Earlier this week, financial authorities such as Bank of Cyprus, issued a ruling officially scaling back on the recently announced controversial bank charges, which corporations and individuals found out about towards the end of last year. In a seemingly hasty move at the time.
Finance Minister and Central Bank Governor, Mr Constantinos Petrides jointly announced jointly following a meeting of the House ethics committee. After the meeting, Mr Herodotou, Governor of the Central Bank of Cyprus a stated that a decree would be issued next week, following a assessment performed by the central bank.
BoC Agree to Mitigate the Charges
The measures not only include a reduction include the following the following actions:
A cap on annual charges for basic bank transactions [as discussed in more depth below].
Some transactions will be unlimited, while there will be a limit on the number a client can conduct within a year for others.
Additional fees to be imposed for exceeding the limit on those transactions.
A proposal to remove all ATM fees for customers withdrawing cash at a different bank to their own.
Mr Petrides said he agreed with the findings and philosophy of the report issued by the central bank, and he would consult with banks. With main opposition MP, stating vulnerable groups of the population and more elderly citizens themselves have been affected by not only the charges at banks but also the overhead reduction costs. These are long-standing clients whose families have been with them since the banks opening.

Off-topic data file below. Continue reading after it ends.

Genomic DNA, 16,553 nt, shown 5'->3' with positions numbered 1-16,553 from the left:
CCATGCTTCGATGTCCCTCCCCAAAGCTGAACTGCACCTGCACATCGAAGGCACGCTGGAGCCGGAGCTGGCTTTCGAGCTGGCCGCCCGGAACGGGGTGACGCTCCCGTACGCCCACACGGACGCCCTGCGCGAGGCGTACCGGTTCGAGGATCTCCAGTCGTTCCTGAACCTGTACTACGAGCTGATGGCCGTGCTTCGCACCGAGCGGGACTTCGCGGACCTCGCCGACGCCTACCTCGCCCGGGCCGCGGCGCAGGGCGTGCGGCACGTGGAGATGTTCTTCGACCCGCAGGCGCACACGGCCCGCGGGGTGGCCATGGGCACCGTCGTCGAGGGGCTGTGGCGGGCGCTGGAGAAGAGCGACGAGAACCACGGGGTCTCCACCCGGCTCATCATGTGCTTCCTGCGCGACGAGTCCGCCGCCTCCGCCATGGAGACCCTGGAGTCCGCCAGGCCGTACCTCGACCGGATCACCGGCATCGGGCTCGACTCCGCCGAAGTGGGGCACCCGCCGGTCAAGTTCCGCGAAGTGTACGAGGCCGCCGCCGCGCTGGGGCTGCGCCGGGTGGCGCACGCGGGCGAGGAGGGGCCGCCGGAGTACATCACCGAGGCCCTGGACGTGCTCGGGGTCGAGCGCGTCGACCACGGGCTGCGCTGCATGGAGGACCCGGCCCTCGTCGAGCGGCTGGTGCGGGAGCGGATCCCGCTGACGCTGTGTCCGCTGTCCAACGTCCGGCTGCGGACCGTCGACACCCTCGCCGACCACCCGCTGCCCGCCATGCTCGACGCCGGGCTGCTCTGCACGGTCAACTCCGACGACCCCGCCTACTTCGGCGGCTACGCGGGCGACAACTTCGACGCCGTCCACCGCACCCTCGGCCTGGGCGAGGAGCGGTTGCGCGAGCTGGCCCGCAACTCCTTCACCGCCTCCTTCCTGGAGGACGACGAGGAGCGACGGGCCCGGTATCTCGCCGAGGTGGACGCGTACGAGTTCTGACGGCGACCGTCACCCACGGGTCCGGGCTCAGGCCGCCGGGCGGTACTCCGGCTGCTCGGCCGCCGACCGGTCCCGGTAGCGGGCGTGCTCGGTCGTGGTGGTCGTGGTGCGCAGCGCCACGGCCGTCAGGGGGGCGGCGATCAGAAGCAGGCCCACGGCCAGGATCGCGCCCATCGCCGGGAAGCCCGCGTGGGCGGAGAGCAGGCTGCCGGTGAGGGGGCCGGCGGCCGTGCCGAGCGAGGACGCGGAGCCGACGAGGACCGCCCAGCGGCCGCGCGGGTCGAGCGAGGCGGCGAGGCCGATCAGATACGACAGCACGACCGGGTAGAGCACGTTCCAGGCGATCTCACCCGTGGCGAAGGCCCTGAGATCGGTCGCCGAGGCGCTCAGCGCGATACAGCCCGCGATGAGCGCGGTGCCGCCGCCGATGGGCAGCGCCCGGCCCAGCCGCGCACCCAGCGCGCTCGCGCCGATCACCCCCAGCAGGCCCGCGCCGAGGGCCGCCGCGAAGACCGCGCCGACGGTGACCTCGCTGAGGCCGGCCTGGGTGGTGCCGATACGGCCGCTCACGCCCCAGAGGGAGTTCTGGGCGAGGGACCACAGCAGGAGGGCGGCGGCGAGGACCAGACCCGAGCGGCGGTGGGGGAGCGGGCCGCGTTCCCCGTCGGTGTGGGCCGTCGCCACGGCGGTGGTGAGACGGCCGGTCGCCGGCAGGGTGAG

Are Banks Providing Sufficient Reimbursement?
Even though ATM charges are being abolished, there have been complaints about ATMs being removed from remote areas and the surrounding villages. The government statement expressed the need to ensure ATMs would stay open in the more rural areas, which are remote and so cost the bank to run. However costly, the aging population and ever-growing number of pensioners have to retain easy access to cash.
In light of the increasing charges from the ECB, such amenities are going to be increasingly hard to come by. In the meantime, Green Party MP and head of the party criticised government pace and accused them of stalling progress on the bank charges matter. He said it had been 5 months since Disy had originally filed a complaint about it.
The matter of the bank charges was first discussed last November when the Bank of Cyprus announced an increase on its commissions and charges, relating to services as such as handling the following arguably basic transactions:
Utility bill payments.
In several cases, the charges were set to double – prompting some MPs to liken these to a poll tax on low-income people.
At the time, banks said their goals were to cut costs by promoting their digital platforms; however with the new digipass system being converted for use only as an app if you own a smartphone; legislators said this was penalising the more elderly groups who do not have access to such technology.
The increased fees were originally going to come into force on January 13th, however Bank of Cyprus ultimately postponed the plans following MP and parliamentary pressure.
If you still have any questions or concerns about the recent changes, send us an email, we’d be happy to point you in the right direction of official guidance from the Bank of Cyprus!